Nov 8, 2012
I will never tire of zombie titles. There is something to be said for annihilating flesh eaters, and in handheld gaming, ’tis the season. The influx of games in this genre means that the ones worth playing tend to be really, really good to make the cut. Perblue, with its Parallel Zombies, definitely wants the crown, what with its foray into joining destruction of the Undead with MMO gameplay.
On paper, I thought it was a novel concept. The only thing better than splattering zombies is being able to share in the fun with others. Making it mobile is the ultimate cherry on top. Thus, I was quite intrigued going into this review.
Showing that zombies are no discriminators, the first option for my character was to pick gender. I was also able to customize my game character down to mouth style (or you could randomize the face). I was tempted to go for Sisqo blonde, but resisted the urge. Next, I picked occupation for the choices of soldier, hunter and doctor, and then picked a name. Voila. Off to battle zombies.
The intro cutscene hinted at the horrors to be beheld. The music was appropriate, and the storyline useably brief as I made it to the tutorial and rendezvous with Kate. The graphics were quite unexpected. While some will take pause with the ungainly size when compared to background, there was a certain elegance to it. Control-wise, I made use of two thumbs: one to maneuver, and the other to attack the marauding zombies with whatever weapon (i.e saw, gun, etc) that was handy. I had the requisite damage meter, and dying zombies sometimes left valuable health packs, which I “picked” up by going over the health packs with my character.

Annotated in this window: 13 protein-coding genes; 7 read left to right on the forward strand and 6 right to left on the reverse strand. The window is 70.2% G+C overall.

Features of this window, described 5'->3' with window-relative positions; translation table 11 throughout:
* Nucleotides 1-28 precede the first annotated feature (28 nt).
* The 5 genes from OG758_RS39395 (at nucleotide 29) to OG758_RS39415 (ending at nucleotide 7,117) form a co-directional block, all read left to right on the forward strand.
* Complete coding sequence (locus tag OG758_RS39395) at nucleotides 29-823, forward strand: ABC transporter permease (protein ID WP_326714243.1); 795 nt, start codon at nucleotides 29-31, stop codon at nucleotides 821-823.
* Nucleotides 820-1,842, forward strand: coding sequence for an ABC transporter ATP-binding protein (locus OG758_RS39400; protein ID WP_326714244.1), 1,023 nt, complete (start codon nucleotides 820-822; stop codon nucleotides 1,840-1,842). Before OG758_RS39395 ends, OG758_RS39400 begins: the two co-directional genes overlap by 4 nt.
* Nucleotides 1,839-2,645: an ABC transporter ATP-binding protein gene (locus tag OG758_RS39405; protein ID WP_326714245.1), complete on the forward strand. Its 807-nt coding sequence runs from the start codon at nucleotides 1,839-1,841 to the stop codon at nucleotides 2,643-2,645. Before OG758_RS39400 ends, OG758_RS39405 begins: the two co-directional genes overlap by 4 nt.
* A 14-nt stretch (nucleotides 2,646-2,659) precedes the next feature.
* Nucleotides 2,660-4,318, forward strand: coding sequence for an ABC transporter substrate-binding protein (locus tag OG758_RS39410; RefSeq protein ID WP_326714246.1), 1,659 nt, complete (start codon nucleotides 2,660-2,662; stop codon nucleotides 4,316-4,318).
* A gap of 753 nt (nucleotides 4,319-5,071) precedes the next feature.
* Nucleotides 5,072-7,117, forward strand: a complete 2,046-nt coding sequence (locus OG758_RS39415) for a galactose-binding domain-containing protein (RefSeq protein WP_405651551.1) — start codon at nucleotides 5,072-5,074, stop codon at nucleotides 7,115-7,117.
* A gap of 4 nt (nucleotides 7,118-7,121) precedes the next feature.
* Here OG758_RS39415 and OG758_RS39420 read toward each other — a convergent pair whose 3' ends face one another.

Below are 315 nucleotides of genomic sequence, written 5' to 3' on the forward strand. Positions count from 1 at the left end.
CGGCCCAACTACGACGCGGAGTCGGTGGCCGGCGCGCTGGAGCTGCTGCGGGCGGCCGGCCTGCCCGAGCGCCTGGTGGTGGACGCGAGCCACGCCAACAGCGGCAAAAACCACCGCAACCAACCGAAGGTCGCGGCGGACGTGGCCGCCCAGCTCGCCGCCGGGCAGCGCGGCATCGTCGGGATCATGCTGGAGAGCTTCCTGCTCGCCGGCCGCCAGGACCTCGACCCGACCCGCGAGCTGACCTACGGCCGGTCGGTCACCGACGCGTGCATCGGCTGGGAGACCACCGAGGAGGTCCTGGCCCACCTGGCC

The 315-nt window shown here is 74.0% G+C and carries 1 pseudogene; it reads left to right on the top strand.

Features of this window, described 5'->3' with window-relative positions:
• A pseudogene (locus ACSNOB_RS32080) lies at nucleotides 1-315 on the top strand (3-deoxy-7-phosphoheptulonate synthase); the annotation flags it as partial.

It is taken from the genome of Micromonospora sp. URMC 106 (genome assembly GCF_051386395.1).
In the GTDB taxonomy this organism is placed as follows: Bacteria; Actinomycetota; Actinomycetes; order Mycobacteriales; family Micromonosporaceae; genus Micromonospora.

The gameplay was what was to be expected: plenty of zombies to kill, based off of missions like defending a house. Getting through missions garnered me Experience Points. The game actively looked for members to join my team, and I could choose to be notified when teammates were online. I felt the MMO portion was probably the best aspect of the game.
The in-app purchasing functionality was well developed. I saw where I could buy accelerated accumulation of XP, or basics like food and weapons. There were also time-sensitive specials; other features, such as chat, in-game mail and global accomplishment tracking added to the allure of the game.
While the graphics did not put me off, I thought that they could be better. I also though this is the one time a real full tutorial would have helped to let players the goodness therein. All in all, though, this game deserves a look, and it will appeal to plenty of folks.